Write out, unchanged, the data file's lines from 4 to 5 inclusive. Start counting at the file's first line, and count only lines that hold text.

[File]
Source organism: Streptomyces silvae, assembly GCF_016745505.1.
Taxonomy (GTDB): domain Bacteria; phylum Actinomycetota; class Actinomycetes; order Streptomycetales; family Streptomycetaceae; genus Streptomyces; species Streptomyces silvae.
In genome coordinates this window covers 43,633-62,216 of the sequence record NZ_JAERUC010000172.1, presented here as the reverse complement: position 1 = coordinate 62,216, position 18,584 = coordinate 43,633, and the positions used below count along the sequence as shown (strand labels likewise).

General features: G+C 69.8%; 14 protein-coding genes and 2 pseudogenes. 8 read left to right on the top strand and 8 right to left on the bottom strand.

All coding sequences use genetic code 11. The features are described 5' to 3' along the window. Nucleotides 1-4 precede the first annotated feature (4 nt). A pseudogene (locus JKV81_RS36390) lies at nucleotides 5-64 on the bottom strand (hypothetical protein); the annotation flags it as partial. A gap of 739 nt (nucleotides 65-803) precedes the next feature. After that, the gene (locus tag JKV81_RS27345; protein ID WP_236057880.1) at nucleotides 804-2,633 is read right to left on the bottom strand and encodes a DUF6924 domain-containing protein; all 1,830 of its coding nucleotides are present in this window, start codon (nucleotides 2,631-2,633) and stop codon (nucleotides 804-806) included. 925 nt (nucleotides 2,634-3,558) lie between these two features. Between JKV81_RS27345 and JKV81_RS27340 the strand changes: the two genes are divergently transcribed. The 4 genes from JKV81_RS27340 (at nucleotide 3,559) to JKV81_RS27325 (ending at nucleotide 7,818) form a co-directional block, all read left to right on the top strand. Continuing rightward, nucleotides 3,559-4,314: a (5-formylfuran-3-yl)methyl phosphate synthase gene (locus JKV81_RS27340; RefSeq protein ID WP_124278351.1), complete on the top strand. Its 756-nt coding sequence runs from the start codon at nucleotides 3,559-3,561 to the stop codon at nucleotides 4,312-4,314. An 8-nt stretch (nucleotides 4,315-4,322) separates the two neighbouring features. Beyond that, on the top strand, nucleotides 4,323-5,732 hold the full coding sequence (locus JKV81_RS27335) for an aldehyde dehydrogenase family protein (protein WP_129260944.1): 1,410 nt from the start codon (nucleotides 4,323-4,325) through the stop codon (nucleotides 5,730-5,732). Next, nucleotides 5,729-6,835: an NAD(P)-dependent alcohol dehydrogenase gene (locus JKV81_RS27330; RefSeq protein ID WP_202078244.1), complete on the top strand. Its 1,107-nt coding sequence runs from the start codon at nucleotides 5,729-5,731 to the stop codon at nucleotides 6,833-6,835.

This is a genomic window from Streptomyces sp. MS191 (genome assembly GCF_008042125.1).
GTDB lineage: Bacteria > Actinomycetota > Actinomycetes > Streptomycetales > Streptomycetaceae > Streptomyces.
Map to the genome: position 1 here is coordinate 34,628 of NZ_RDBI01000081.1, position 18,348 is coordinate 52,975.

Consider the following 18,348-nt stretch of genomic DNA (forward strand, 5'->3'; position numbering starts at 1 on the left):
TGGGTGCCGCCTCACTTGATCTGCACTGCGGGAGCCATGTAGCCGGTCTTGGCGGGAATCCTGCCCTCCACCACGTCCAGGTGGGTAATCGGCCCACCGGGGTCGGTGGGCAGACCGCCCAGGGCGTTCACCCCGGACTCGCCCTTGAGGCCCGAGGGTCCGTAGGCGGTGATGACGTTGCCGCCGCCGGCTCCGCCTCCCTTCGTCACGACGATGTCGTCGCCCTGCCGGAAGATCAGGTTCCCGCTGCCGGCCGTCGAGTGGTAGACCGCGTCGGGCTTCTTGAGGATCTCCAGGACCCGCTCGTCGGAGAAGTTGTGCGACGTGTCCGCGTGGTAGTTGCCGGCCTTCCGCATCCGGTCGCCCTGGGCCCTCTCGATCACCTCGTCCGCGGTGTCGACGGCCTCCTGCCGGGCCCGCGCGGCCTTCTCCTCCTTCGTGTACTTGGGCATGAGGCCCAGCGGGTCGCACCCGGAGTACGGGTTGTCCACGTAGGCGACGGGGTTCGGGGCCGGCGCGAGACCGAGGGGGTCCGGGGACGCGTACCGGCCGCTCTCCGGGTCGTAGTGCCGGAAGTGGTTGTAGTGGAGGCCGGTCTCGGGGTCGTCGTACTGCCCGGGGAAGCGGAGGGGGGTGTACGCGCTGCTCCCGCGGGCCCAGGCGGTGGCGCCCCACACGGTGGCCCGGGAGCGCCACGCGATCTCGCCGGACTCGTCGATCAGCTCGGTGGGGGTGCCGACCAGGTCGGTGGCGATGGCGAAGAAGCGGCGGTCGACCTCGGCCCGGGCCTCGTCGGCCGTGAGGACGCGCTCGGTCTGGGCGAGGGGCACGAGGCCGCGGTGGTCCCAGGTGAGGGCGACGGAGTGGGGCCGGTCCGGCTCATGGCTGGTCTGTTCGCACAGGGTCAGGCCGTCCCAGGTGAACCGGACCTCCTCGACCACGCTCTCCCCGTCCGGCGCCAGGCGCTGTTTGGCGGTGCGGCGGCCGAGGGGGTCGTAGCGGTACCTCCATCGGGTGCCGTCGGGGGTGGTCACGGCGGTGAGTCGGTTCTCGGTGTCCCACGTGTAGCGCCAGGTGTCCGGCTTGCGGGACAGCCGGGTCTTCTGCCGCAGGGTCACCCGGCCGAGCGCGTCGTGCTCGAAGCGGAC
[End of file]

General features: G+C 69.8%; 14 protein-coding genes and 2 pseudogenes. 8 read left to right on the top strand and 8 right to left on the bottom strand.

All coding sequences use genetic code 11. The features are described 5' to 3' along the window. Nucleotides 1-4 precede the first annotated feature (4 nt). A pseudogene (locus JKV81_RS36390) lies at nucleotides 5-64 on the bottom strand (hypothetical protein); the annotation flags it as partial. A gap of 739 nt (nucleotides 65-803) precedes the next feature. After that, the gene (locus tag JKV81_RS27345; protein ID WP_236057880.1) at nucleotides 804-2,633 is read right to left on the bottom strand and encodes a DUF6924 domain-containing protein; all 1,830 of its coding nucleotides are present in this window, start codon (nucleotides 2,631-2,633) and stop codon (nucleotides 804-806) included. 925 nt (nucleotides 2,634-3,558) lie between these two features. Between JKV81_RS27345 and JKV81_RS27340 the strand changes: the two genes are divergently transcribed. The 4 genes from JKV81_RS27340 (at nucleotide 3,559) to JKV81_RS27325 (ending at nucleotide 7,818) form a co-directional block, all read left to right on the top strand. Continuing rightward, nucleotides 3,559-4,314: a (5-formylfuran-3-yl)methyl phosphate synthase gene (locus JKV81_RS27340; RefSeq protein ID WP_124278351.1), complete on the top strand. Its 756-nt coding sequence runs from the start codon at nucleotides 3,559-3,561 to the stop codon at nucleotides 4,312-4,314. An 8-nt stretch (nucleotides 4,315-4,322) separates the two neighbouring features. Beyond that, on the top strand, nucleotides 4,323-5,732 hold the full coding sequence (locus JKV81_RS27335) for an aldehyde dehydrogenase family protein (protein WP_129260944.1): 1,410 nt from the start codon (nucleotides 4,323-4,325) through the stop codon (nucleotides 5,730-5,732). Next, nucleotides 5,729-6,835: an NAD(P)-dependent alcohol dehydrogenase gene (locus JKV81_RS27330; RefSeq protein ID WP_202078244.1), complete on the top strand. Its 1,107-nt coding sequence runs from the start codon at nucleotides 5,729-5,731 to the stop codon at nucleotides 6,833-6,835.